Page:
From Conversation to Conversion

Corporate blog – Step2: Writing down the Plan
(Step 1: The Mad Link, or how to step back to the big picture)
Following Beth Harte’s practical approach, at the point “Goal: To generate conversation around Product X (Solo), I accidentally misspelled and wrote “conversion” instead of “conversation”.
And, actually, isn’t the CONVERSION the ultimate goal of CONVERSATION? If considered in its most global acceptance?
It is the paradox of Social Media and, particulalry, the ROI issue: on one hand, it is not socially acceptable to have conversion’s objectives, taking the risk to be rejected. On the other hand, what’s the sense of putting so much effort and time in social media if not, in the end, having happier, more loyal and more customers?

Even if conversion is the addition of a mix of tools/strategies, good, sincere use of social media surely is part of the mix, as for other tools.
So, what do you think? Am I totally wrong in inviting the conversion into the conversation?

[Picture Credit: Swamibu]

2 thoughts on “From Conversation to Conversion

  1. Hi Claudia, a great addition here to the conversation!

    “And, actually, isn’t the CONVERSION the ultimate goal of CONVERSATION?”

    It is still ultimately about keeping clients/customers happy and conversation is what will allow that to happen. They have been talked “at” for so long that having a conversation is what will keep clients/customers engaged.

    “…and, it is not socially acceptable to have conversion’s objectives”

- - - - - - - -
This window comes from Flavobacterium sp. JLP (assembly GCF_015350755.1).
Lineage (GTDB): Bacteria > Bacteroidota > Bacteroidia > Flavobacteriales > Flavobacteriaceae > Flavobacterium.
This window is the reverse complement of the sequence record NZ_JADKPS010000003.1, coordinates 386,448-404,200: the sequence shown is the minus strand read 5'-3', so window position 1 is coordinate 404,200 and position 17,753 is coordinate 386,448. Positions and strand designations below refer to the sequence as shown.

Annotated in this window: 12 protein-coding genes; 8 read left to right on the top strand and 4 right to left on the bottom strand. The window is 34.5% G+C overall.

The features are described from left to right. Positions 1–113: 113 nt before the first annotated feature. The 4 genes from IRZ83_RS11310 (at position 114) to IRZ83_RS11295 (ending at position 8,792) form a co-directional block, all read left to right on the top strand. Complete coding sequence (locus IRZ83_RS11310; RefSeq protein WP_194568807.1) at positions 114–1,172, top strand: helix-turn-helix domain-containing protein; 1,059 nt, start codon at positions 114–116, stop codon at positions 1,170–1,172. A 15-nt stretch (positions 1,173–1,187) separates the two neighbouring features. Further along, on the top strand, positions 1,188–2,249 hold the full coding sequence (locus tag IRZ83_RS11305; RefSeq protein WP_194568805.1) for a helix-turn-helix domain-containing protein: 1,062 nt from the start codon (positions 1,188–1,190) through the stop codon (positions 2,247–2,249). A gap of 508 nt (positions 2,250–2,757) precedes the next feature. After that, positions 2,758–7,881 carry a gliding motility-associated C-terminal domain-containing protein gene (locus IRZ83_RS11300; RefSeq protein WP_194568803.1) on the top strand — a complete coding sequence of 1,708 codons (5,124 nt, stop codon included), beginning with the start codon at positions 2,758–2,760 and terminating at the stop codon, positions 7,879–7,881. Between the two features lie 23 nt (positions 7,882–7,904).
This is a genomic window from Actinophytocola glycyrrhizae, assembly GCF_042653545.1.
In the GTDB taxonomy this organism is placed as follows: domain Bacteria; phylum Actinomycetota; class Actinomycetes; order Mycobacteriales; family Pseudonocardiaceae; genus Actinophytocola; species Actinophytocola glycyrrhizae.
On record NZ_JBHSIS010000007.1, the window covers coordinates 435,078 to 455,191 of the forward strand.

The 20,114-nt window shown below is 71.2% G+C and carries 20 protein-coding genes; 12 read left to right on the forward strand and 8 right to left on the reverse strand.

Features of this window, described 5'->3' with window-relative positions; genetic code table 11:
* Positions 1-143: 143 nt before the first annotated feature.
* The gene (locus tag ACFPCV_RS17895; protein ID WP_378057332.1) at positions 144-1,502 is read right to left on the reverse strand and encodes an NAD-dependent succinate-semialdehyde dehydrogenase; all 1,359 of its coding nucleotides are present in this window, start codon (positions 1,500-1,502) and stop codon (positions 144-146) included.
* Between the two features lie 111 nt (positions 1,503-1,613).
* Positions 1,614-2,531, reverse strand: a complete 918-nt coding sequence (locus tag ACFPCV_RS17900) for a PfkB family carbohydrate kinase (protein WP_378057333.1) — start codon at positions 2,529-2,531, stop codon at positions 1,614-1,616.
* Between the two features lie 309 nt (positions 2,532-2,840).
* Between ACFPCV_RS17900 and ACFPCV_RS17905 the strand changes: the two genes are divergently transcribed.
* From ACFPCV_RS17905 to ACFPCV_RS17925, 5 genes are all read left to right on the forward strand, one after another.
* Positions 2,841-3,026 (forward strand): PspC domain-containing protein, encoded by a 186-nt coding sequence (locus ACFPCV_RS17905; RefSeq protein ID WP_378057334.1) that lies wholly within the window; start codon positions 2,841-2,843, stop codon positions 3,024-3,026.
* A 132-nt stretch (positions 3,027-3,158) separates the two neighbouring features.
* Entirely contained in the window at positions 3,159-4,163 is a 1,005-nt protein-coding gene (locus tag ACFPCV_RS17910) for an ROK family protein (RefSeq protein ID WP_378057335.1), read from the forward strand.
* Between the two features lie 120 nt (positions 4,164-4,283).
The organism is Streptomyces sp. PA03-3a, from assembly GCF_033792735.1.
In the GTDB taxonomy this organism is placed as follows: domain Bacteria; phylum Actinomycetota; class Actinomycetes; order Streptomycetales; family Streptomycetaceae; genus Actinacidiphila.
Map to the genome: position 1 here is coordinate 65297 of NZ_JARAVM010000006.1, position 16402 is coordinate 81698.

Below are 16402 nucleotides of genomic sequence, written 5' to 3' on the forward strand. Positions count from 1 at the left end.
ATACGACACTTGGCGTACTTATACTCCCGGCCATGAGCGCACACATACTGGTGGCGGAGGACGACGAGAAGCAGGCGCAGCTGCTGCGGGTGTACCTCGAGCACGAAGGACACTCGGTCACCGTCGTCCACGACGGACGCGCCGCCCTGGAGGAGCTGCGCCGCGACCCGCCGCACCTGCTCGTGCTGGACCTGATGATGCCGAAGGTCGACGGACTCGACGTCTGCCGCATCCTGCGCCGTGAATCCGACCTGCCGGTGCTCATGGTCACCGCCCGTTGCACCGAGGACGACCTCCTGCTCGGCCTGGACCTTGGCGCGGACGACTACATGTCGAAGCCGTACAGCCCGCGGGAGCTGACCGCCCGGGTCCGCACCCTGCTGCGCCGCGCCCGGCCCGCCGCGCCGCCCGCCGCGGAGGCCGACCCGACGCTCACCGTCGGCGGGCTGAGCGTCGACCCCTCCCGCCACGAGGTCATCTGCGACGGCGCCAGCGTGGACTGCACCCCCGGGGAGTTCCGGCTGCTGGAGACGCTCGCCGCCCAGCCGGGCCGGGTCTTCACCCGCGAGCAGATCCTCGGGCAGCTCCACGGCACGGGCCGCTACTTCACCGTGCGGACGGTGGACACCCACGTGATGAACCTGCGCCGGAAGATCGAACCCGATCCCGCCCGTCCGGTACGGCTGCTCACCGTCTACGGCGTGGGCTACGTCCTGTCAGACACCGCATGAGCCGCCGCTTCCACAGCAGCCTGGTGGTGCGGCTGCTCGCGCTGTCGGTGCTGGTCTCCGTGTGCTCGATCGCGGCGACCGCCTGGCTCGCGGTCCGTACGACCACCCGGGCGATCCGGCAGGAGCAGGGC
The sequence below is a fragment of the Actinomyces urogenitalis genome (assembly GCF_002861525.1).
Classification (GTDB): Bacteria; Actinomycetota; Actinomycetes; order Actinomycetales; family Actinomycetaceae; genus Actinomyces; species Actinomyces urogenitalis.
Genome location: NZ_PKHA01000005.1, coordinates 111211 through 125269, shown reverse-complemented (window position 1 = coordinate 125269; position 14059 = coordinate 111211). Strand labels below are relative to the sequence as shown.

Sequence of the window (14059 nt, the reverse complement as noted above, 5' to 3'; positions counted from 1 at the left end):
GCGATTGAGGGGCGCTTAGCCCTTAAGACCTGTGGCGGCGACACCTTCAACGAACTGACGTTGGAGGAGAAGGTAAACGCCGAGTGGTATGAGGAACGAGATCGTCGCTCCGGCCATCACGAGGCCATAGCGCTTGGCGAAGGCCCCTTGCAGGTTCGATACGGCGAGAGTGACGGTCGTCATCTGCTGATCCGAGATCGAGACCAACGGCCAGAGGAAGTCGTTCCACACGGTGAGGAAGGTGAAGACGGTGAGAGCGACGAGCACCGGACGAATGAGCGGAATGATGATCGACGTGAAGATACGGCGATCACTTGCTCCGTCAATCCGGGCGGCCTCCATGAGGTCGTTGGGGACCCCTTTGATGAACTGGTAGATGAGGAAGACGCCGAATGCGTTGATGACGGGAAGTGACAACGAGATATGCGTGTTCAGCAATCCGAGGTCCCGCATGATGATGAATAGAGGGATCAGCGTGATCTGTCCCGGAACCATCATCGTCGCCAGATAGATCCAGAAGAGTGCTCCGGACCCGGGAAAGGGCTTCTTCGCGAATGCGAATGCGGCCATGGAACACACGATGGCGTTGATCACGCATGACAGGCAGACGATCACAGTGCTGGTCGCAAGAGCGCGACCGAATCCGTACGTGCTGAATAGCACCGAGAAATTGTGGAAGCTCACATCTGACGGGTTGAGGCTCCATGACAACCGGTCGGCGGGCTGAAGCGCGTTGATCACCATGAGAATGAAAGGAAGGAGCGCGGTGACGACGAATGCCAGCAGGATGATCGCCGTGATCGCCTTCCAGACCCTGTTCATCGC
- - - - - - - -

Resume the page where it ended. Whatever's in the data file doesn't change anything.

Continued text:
This is because we are talking to people. And people don’t like to be objectified as a number or conversion.

    So, is there a way to continue the conversation, have a plan and, yet, not objectify people?

  2. Hi Beth,

    Thank you very much for having taken the time to stop by and go a step further in the conversation.

    Thank you also for your encouraging words. I appreciate.

    To pull the thread a bit more ahead, I wonder if conversation is maybe more about loyalty, since the main talk is about “customers ” (which supposes: existing customers).
    So what about the other part, the more hidden part, I would say: when you have only few customers and a community to build. There it becomes more tricky. You want to put your brand in front of people, to make them know it exists, at first. But without pushing the brand/product. It is very challenging, the risk of rejection, at that stage, is very important, I think.
    I totally agree on the idea of not objectifying people, of course. And I see your point, and the generally admitted opinion. In that perspective, the conversation might be pretty long to “start” (like for a sauce, that has to “take” !).

    But we cannot hide the fact that the ultimate goal is business, can we? Or is it politically incorrect to say it?
    Here’s a word of Jeremiah Owyang, saying something similar on his blog (Nov 25th about Dell): “It’s great to learn first hand from Dell how they’ve used these tools to increase revenues and reduce costs –it’s time we focus on the business aspect of things rather than the feel good branding only.”

    I am really looking forward to continuing conversations with you too, Beth.

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